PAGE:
What is Ambulatory Blood Pressure Monitoring?
Ambulatory Blood Pressure Monitoring (ABPM) is when your blood pressure is measured as you move around, living your normal daily life. It is measured for up to 24 hours. A small digital blood pressure monitor is attached to a belt around your waist and connected to a cuff around your upper arm. It is small enough not to affect your normal daily life and you can even sleep with it on.
What are the benefits?
By measuring your blood pressure at regular intervals up to 24 hours, your doctor is able to get a clear idea of how your blood pressure changes throughout the day. Also, because you are able to carry on with your normal routine, it avoids the problems of ‘white coat’ syndrome (where your blood pressure rises because you are feeling anxious about being tested by your doctor or nurse).
Why do I need this investigation?
There are a number of reasons why we might need this:
- To establish a diagnosis of high blood pressure (hypertension)
- To identify patients who have higher blood pressure readings when in the clinic
- (known as ‘white coat effect’)
- To help decide if blood pressure medication is required
- To help to decide whether any change to your medication is required
- To further investigate people whose blood pressure is hard to control
- To see how well a patient’s blood pressure medicines are controlling blood pressure throughout the day
- To see what happens to a patient’s blood pressure at night
How is it performed?
This type of blood pressure measurement is similar to your usual blood pressure measurement: an electronic monitor takes your blood pressure by inflating a cuff around your upper arm and then slowly releasing the pressure. This service will run in each Network at a preferred location- which will generally be one of the local practices.
The monitor will be started by a qualified Health Professional [HCA/Nurse]. It will be placed inside a protective cover and it is important that it remains in this for the duration of the monitoring. The machine then takes blood pressure readings at regular intervals throughout the day. Normally this is around every 15-30 minutes during the daytime and 30-60 minutes at night but may vary between different clinics.
If asked, you will need to keep the monitor on throughout the night; many people put the machine under the pillow or on the bed while they sleep. At the end of the monitoring period you can remove the machine and cuff and give it back to the hospital or surgery. The machine will have stored all your readings and these will then be analysed.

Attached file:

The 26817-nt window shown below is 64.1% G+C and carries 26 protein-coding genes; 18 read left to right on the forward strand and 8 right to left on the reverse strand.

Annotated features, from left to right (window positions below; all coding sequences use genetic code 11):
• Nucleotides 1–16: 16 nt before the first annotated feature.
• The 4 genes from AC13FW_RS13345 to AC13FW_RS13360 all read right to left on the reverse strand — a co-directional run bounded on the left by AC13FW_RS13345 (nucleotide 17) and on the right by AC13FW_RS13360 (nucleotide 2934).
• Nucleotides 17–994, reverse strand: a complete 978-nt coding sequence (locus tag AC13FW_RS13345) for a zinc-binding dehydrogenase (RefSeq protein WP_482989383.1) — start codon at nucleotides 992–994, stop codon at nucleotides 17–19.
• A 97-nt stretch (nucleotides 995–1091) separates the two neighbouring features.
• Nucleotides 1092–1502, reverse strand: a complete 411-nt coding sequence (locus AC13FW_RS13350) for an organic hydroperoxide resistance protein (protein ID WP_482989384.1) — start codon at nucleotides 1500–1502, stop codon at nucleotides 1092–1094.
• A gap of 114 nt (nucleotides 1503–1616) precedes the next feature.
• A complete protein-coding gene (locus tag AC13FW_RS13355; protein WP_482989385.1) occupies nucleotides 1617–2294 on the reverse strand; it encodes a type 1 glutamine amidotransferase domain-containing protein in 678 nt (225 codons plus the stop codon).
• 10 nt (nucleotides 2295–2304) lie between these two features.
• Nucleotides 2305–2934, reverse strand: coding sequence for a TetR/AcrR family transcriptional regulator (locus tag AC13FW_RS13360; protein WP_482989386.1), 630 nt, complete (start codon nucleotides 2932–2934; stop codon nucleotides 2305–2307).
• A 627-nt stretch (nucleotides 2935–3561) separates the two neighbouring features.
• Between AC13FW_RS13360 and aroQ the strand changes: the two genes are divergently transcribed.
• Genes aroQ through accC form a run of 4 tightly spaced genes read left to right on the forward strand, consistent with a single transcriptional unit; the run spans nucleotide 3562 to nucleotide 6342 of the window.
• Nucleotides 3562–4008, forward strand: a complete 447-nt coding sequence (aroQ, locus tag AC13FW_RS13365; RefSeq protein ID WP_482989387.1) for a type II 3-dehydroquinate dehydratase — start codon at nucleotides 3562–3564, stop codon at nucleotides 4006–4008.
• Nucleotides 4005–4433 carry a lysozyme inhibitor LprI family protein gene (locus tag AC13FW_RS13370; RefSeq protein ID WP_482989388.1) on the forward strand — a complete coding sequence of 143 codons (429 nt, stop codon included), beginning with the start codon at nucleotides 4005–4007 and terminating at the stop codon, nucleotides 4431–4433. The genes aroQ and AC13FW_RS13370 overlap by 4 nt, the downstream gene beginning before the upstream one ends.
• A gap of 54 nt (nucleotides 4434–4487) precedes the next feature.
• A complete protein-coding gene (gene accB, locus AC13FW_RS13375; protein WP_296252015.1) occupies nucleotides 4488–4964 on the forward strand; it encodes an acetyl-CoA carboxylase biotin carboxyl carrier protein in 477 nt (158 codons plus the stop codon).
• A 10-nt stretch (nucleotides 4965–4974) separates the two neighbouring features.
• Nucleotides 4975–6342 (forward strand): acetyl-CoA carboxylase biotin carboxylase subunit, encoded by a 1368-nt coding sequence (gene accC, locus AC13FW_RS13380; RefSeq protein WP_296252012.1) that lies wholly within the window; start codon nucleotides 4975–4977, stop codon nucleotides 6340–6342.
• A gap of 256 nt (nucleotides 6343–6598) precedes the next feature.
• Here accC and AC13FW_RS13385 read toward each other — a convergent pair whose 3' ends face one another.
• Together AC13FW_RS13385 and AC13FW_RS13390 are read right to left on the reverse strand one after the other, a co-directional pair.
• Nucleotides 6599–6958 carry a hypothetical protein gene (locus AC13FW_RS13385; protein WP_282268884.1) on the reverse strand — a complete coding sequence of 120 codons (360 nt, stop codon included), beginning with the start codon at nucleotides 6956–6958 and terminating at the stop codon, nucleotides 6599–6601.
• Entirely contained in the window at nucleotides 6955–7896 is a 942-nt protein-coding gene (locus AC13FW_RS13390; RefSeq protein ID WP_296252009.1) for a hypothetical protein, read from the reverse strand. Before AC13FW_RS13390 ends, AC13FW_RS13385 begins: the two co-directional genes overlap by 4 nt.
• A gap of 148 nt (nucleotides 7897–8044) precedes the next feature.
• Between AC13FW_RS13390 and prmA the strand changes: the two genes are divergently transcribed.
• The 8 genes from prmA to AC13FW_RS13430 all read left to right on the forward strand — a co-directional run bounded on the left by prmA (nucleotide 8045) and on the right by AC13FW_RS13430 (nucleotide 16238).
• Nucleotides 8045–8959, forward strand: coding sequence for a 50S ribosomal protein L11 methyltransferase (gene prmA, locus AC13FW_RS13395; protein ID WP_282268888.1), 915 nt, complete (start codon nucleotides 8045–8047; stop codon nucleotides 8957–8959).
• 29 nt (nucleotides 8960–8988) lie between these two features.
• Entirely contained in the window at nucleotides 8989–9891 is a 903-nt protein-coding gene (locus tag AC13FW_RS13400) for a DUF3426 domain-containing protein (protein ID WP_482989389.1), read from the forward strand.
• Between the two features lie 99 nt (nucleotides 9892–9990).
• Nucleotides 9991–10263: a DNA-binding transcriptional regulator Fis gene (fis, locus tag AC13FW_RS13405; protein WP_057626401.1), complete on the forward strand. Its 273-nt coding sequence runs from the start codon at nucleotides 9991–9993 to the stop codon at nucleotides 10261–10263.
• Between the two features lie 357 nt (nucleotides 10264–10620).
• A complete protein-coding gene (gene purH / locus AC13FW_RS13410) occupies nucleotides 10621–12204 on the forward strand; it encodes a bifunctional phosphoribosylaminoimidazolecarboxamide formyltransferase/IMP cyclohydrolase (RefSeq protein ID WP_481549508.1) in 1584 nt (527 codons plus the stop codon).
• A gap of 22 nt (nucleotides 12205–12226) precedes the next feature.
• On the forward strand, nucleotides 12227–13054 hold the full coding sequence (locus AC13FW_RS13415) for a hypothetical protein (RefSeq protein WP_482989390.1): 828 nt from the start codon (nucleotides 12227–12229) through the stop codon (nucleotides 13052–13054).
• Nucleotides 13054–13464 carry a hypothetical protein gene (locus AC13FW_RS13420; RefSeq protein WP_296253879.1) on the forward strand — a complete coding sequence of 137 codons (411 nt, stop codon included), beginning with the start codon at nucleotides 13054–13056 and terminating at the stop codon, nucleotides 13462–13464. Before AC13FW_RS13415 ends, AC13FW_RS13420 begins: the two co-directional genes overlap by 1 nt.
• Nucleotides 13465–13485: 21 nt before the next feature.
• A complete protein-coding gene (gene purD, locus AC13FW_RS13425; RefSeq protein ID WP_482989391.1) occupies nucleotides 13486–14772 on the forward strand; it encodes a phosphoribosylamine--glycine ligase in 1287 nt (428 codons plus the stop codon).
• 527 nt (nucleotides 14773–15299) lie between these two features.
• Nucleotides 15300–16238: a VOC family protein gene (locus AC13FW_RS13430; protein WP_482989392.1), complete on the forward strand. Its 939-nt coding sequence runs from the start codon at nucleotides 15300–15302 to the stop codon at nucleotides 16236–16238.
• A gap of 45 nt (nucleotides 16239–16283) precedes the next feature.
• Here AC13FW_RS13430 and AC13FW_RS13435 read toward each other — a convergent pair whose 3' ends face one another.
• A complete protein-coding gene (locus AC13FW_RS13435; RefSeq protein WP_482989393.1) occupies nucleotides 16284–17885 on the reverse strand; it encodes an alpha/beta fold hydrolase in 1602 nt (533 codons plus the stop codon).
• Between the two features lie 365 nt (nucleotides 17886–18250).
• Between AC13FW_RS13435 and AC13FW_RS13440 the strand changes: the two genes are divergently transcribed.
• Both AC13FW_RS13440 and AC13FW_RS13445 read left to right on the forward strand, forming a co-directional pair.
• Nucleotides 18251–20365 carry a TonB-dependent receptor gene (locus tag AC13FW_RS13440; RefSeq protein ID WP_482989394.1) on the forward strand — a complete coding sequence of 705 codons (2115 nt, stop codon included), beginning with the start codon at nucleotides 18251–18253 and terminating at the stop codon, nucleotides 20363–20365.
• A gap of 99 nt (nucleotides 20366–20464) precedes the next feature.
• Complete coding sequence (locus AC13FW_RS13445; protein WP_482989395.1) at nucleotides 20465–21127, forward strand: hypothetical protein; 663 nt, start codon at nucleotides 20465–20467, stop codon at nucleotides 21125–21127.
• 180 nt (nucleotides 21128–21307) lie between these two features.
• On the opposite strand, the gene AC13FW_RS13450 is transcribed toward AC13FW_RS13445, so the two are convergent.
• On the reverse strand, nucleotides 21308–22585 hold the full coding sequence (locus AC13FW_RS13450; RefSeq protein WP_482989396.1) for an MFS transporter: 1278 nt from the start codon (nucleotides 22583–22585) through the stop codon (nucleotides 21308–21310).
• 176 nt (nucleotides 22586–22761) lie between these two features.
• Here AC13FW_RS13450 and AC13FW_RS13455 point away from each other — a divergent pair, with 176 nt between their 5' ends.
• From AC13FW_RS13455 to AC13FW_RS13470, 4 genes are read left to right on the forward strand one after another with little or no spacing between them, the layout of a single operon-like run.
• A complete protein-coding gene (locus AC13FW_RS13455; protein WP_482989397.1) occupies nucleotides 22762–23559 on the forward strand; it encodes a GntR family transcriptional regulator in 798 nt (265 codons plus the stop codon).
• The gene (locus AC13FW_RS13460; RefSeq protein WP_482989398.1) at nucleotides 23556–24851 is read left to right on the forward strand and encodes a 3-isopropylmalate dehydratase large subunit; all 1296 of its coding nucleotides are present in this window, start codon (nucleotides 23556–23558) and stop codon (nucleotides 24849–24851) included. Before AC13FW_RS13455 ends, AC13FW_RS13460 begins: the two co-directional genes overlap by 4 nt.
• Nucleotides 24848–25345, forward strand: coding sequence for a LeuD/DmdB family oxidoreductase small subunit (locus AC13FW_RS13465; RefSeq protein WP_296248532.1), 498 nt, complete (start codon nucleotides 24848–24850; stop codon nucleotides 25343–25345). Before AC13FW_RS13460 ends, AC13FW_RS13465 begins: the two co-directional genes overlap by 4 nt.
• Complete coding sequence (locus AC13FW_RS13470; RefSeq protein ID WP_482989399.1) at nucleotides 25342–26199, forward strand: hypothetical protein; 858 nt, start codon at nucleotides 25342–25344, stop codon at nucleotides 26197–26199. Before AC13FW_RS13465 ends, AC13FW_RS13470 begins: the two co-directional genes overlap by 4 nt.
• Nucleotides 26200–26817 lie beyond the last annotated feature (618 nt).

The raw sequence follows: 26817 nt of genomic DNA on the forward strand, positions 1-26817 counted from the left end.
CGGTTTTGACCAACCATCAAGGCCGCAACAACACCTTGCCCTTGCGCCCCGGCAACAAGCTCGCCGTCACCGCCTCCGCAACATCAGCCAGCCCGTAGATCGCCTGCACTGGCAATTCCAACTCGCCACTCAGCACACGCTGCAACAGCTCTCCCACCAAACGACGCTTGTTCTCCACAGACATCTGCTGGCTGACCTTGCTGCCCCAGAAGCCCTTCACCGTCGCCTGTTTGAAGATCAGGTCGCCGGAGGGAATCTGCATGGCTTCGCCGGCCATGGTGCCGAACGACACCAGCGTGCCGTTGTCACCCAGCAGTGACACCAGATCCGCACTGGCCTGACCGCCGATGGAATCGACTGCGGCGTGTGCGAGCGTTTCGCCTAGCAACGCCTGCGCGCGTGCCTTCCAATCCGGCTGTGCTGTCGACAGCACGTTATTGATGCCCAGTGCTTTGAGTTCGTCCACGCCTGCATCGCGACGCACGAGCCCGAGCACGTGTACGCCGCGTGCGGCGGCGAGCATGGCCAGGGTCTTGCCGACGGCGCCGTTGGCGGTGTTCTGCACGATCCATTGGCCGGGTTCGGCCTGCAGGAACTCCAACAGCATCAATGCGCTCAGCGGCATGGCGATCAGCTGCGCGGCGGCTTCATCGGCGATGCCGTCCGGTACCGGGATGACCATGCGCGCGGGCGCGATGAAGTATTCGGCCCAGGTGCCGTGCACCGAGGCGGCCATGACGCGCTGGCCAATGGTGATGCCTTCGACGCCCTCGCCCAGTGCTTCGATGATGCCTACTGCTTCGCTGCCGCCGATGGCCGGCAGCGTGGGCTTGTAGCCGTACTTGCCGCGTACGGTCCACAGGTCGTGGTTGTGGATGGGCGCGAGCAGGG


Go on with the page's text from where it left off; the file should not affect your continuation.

What do I need to do?
To allow the machine to work properly, it is important to make sure that the tube to the machine is not twisted or bent. Also, just before the machine is about to take a reading, it will alert you. When this happens you should:
- sit down, if possible
- keep the cuff at the same level as your heart
- keep your arm still
- do not talk or cross your legs during the recording
It is recommended that you do not drive for the duration of your monitoring.
Your clinician may ask you to keep a diary whilst wearing the monitor; what time you went bed and got up and if and when you took medications. Some people find 24-hour testing distracting and uncomfortable. Your clinician should advise you of what to do in this case when they fit the monitor.
Do I need to do anything different because I’m being tested?
No. Because the test is being carried out to find out what your normal daily blood pressure is, it is important to carry on with your normal routine and do all the things you would normally do. However, you should avoid vigorous exercise.
What clothes should I wear for the appointment?
You should wear loose clothing, preferably a short sleeved top. The monitor will be fitted underneath your top. You should also wear a belt to which the monitor can be attached
Do I have to sleep with the monitor on?
Yes, if requested by the doctor or nurse it is important that you keep the monitor on during the night. This will help us understand what your blood pressure is doing whilst you are sleeping.
May I take a bath/shower whilst undergoing monitoring?
Preferably avoid showering or bathing during the period of measurement. If you decide to take a bath or a shower you will need to take off the monitor and cuff as these are not waterproof and you must not get them wet. You need to make sure when reapplying the cuff that it is in the same position as when originally fitted. If you are unsure then ask your nurse for advice.
May I exercise with the monitor on?
We advise patients to avoid going to the gym/ exercising whilst the monitor is attached. A gentle or brisk walk is fine.
Will I need to keep a diary whilst having the monitoring done?
When we analyse the results, we rely on the information you provide in your diary. Sometimes there may be perfectly good reasons as to why your blood pressure was high, for example, when running for a bus. Each time your blood pressure is recorded, you may be asked to make a note of the time and your activity (walking, sitting, smoking etc). You do not need to do this at night, but you must remember to complete the section on the diary which records when you went to sleep and woke up.
Should I document when I take all my medications?
You may be advised of this by the nurse/ health professional at your appointment. Document the name and dose of the drug and the time it was taken. Also record any symptoms felt during the monitoring (pain, dizziness etc).
Where can I find out more?
British Heart Foundation -https://www.bhf.org.uk/search/all?keyword=Ambulatory+Blood+pressure+monitoring